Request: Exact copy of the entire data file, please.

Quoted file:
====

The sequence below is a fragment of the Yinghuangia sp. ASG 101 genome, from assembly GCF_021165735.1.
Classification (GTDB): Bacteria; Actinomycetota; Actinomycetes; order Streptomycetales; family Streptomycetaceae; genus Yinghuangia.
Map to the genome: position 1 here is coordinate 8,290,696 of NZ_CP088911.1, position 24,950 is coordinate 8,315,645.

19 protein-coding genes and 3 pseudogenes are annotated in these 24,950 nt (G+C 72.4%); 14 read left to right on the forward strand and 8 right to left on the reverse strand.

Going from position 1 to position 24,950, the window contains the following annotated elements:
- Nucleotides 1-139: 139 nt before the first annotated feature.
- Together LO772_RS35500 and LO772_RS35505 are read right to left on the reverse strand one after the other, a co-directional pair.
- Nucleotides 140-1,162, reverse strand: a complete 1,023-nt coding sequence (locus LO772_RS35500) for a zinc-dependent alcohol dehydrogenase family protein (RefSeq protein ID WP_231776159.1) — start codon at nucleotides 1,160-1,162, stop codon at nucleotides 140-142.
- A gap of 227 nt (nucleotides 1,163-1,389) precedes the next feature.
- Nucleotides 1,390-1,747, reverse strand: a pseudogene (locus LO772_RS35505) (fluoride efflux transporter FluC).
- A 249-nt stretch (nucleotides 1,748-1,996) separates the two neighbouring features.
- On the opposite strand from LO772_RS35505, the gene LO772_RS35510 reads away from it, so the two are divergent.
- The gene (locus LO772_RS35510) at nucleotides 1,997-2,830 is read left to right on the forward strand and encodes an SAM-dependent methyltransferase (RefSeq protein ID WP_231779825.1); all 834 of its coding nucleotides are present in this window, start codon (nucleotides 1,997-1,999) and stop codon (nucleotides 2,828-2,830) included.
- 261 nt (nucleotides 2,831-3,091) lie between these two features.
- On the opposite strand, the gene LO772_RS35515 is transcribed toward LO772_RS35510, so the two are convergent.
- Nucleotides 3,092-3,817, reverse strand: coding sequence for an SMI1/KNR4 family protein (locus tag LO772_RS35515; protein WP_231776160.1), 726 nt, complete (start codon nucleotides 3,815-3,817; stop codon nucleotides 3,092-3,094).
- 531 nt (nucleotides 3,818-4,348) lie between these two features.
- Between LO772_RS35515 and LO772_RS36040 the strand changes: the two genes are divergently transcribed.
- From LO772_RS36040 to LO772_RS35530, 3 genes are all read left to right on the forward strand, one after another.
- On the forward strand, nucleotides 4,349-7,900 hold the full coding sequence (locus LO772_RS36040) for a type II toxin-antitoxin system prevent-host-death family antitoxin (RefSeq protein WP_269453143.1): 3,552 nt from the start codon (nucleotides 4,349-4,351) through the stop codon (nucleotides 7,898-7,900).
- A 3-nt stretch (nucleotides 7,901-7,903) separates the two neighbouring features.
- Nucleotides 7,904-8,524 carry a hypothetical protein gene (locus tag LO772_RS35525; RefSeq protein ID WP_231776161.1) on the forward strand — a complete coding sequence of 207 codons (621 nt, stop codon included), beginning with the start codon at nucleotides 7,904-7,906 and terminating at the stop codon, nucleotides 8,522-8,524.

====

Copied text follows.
The sequence below is a fragment of the Yinghuangia sp. ASG 101 genome, from assembly GCF_021165735.1.
Classification (GTDB): Bacteria; Actinomycetota; Actinomycetes; order Streptomycetales; family Streptomycetaceae; genus Yinghuangia.
Map to the genome: position 1 here is coordinate 8,290,696 of NZ_CP088911.1, position 24,950 is coordinate 8,315,645.

19 protein-coding genes and 3 pseudogenes are annotated in these 24,950 nt (G+C 72.4%); 14 read left to right on the forward strand and 8 right to left on the reverse strand.

Going from position 1 to position 24,950, the window contains the following annotated elements:
- Nucleotides 1-139: 139 nt before the first annotated feature.
- Together LO772_RS35500 and LO772_RS35505 are read right to left on the reverse strand one after the other, a co-directional pair.
- Nucleotides 140-1,162, reverse strand: a complete 1,023-nt coding sequence (locus LO772_RS35500) for a zinc-dependent alcohol dehydrogenase family protein (RefSeq protein ID WP_231776159.1) — start codon at nucleotides 1,160-1,162, stop codon at nucleotides 140-142.
- A gap of 227 nt (nucleotides 1,163-1,389) precedes the next feature.
- Nucleotides 1,390-1,747, reverse strand: a pseudogene (locus LO772_RS35505) (fluoride efflux transporter FluC).
- A 249-nt stretch (nucleotides 1,748-1,996) separates the two neighbouring features.
- On the opposite strand from LO772_RS35505, the gene LO772_RS35510 reads away from it, so the two are divergent.
- The gene (locus LO772_RS35510) at nucleotides 1,997-2,830 is read left to right on the forward strand and encodes an SAM-dependent methyltransferase (RefSeq protein ID WP_231779825.1); all 834 of its coding nucleotides are present in this window, start codon (nucleotides 1,997-1,999) and stop codon (nucleotides 2,828-2,830) included.
- 261 nt (nucleotides 2,831-3,091) lie between these two features.
- On the opposite strand, the gene LO772_RS35515 is transcribed toward LO772_RS35510, so the two are convergent.
- Nucleotides 3,092-3,817, reverse strand: coding sequence for an SMI1/KNR4 family protein (locus tag LO772_RS35515; protein WP_231776160.1), 726 nt, complete (start codon nucleotides 3,815-3,817; stop codon nucleotides 3,092-3,094).
- 531 nt (nucleotides 3,818-4,348) lie between these two features.
- Between LO772_RS35515 and LO772_RS36040 the strand changes: the two genes are divergently transcribed.
- From LO772_RS36040 to LO772_RS35530, 3 genes are all read left to right on the forward strand, one after another.
- On the forward strand, nucleotides 4,349-7,900 hold the full coding sequence (locus LO772_RS36040) for a type II toxin-antitoxin system prevent-host-death family antitoxin (RefSeq protein WP_269453143.1): 3,552 nt from the start codon (nucleotides 4,349-4,351) through the stop codon (nucleotides 7,898-7,900).
- A 3-nt stretch (nucleotides 7,901-7,903) separates the two neighbouring features.
- Nucleotides 7,904-8,524 carry a hypothetical protein gene (locus tag LO772_RS35525; RefSeq protein ID WP_231776161.1) on the forward strand — a complete coding sequence of 207 codons (621 nt, stop codon included), beginning with the start codon at nucleotides 7,904-7,906 and terminating at the stop codon, nucleotides 8,522-8,524.